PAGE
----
Is Kershaw MVP Worthy?

By JakeElman
Sep. 25, 2014

After a sterling season that ranks among baseball's best, should Clayton Kershaw win the MVP?

Robert Hanashiro-USA TODAY Sports

Kershaw, 26, is a jaw dropping 21-3 on the season with a 1.77 ERA for the NL West champion Dodgers

Written by Jake Elman


In a time where seemingly everyone (including ) is talking about the NFL, we turn our eyes over to Los Angeles, California, where a historic regular season has just completed. 

Coming into the season, the Los Angeles Dodgers were World Series contenders, and for good reason. They had an offense reminiscent of Murderer's Row - first baseman Adrian Gonzalez was solid when healthy, Dee Gordon could give you hell on the basepaths, Hanley Ramirez was arguably the game's best shortstop, if Carl Crawford and Matt Kemp were health then the team would be set, and of course, Cuban outfielder Yasiel Puig. The pitching was just as good, featuring former 20 game winner Josh Beckett, 2009 Cy Young winner Zack Greinke, the veteran Dan Haren, and others.

And, of course, Clayton Kershaw.

The seventh overall pick in the 2006 MLB Draft (taken after Luke Hochevar, Greg Reynolds, Brad Lincoln, Brandon Morrow, and Andrew Miller...yikes), Kershaw has made his case to be the next face of baseball.  In a span of about five years, Kershaw has blossomed from a top prospect into the game's top pitcher. Kershaw is what Randy Johnson once was, what Roger Clemens once was, what Sandy Koufax once was; every time he goes onto the mound, there's a chance history is going to happen. 

Last night was Kershaw's final start of the 2014 regular season, and once again, he did nothing but impress. Pitching against the likely playoff bound San Francisco Giants, Kershaw put up a statline of 8 innings, 8 hits, only 1 run allowed, and eight strikeouts with no walks. That put the finishing bow on a regular season that saw him put up career high numbers and is in line for his third career - and second straight - NL Cy Young award.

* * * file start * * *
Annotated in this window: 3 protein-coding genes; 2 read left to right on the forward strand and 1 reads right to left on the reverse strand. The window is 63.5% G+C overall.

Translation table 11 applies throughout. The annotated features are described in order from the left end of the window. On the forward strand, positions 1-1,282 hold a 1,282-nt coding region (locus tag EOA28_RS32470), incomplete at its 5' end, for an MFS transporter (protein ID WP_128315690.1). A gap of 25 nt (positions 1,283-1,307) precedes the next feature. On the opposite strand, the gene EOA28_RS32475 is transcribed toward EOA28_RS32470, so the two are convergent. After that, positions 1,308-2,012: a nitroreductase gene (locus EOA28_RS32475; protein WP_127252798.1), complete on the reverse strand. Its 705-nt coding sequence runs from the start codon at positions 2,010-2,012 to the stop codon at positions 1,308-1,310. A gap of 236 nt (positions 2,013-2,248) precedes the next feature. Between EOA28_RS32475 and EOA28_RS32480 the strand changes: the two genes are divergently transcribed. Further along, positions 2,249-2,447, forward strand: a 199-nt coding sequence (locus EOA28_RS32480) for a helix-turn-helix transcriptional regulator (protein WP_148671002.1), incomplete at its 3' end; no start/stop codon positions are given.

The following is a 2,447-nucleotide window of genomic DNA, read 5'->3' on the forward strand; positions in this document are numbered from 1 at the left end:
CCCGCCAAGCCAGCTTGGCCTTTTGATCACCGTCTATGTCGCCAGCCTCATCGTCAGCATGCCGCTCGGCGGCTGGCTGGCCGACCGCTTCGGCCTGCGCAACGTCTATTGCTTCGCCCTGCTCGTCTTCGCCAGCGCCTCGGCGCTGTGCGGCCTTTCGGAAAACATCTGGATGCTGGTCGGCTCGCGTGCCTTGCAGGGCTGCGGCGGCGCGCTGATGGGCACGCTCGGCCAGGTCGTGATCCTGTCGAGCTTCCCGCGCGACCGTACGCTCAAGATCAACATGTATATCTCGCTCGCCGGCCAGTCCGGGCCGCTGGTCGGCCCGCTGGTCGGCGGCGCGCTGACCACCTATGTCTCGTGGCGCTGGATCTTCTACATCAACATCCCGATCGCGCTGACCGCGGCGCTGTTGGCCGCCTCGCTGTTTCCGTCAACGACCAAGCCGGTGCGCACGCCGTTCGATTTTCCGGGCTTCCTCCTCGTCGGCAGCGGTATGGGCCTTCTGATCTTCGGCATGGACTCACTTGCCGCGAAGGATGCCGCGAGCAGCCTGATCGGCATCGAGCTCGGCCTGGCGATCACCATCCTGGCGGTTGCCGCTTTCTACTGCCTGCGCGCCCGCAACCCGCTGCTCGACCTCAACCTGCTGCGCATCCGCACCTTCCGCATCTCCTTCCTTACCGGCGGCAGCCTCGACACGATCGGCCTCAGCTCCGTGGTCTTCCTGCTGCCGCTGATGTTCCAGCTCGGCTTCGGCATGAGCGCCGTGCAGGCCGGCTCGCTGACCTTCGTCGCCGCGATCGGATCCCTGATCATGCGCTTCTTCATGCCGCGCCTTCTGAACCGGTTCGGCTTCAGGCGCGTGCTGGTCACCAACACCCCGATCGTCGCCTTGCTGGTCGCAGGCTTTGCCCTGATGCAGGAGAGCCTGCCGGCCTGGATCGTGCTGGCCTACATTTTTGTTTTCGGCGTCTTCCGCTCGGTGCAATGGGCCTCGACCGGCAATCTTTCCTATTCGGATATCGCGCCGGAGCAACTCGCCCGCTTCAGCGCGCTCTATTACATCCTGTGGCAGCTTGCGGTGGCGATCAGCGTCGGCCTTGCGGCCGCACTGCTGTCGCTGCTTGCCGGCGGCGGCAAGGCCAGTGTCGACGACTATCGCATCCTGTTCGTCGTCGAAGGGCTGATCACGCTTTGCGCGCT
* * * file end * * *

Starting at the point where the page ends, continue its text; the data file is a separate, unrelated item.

But, here's a better question. Clayton Kershaw is a lock for the NL Cy Young award, but should he also win the National League's MVP?

The answer, without a doubt in the world, should be yes. I know that I briefly touched upon this  when doing my ten September storylines piece, but the fact remains that Kershaw has done nothing to lose the award. I get that there's a debate about pitchers winning the MVP award, and I think it's a fair point of view to have; you're not going to see Mike Trout winning the Cy Young award or Richard Sherman winning Offensive Player of the Year, after all. 

I don't agree with the idea Kershaw shouldn't win because he's a pitcher, however. MVP stands for Most Valuable Player, and I dare you to tell me with a straight face that Kershaw hasn't been the most valuable player to the Dodgers this year. Now that I think about it, he's been the most valuable player of baseball all year because without performances like his, it's likely people would still be talking about Alex Rodriguez and Biogenesis. 

Kershaw has posted numbers this year you're more likely to see in Sony's MLB: The Show rather than real life; 21-3 with a 1.77 ERA, and that's after missing the first month of the season after being injured in March! He threw his first no hitter back in June, which was arguably one of the no hitters of all time, and has looked dominant all season. Without Kershaw, the Dodgers wouldn't be NL West champs and may not even be in the playoff hunt. 

Plus, this really wasn't a huge year for players in the NL. The majority of the MVP candidates coming into the season (Yaisel Puig, Paul Goldschmidt, Troy Tulowitzki, Giancarlo Stanton, David Wright, and Andrew McCutchen, to name a few) all were either injured and missed a lot of time or just didn't put up the numbers. It's a bit like 2011, where Justin Verlander had a dominant season - though, not as good as Kershaw's, honestly - and came away with both awards. 

And if you're an advanced stathead who thinks Kershaw shouldn't win because his 'sabermetric stats' don't match up, well I have some news for you. Kershaw has a FIP of 1.80, by far the best number in his career. 

This kid deserves the MVP award, hands down.  Hopefully, the voters see it that way, because it'd be a real shame if Kershaw doesn't win. 

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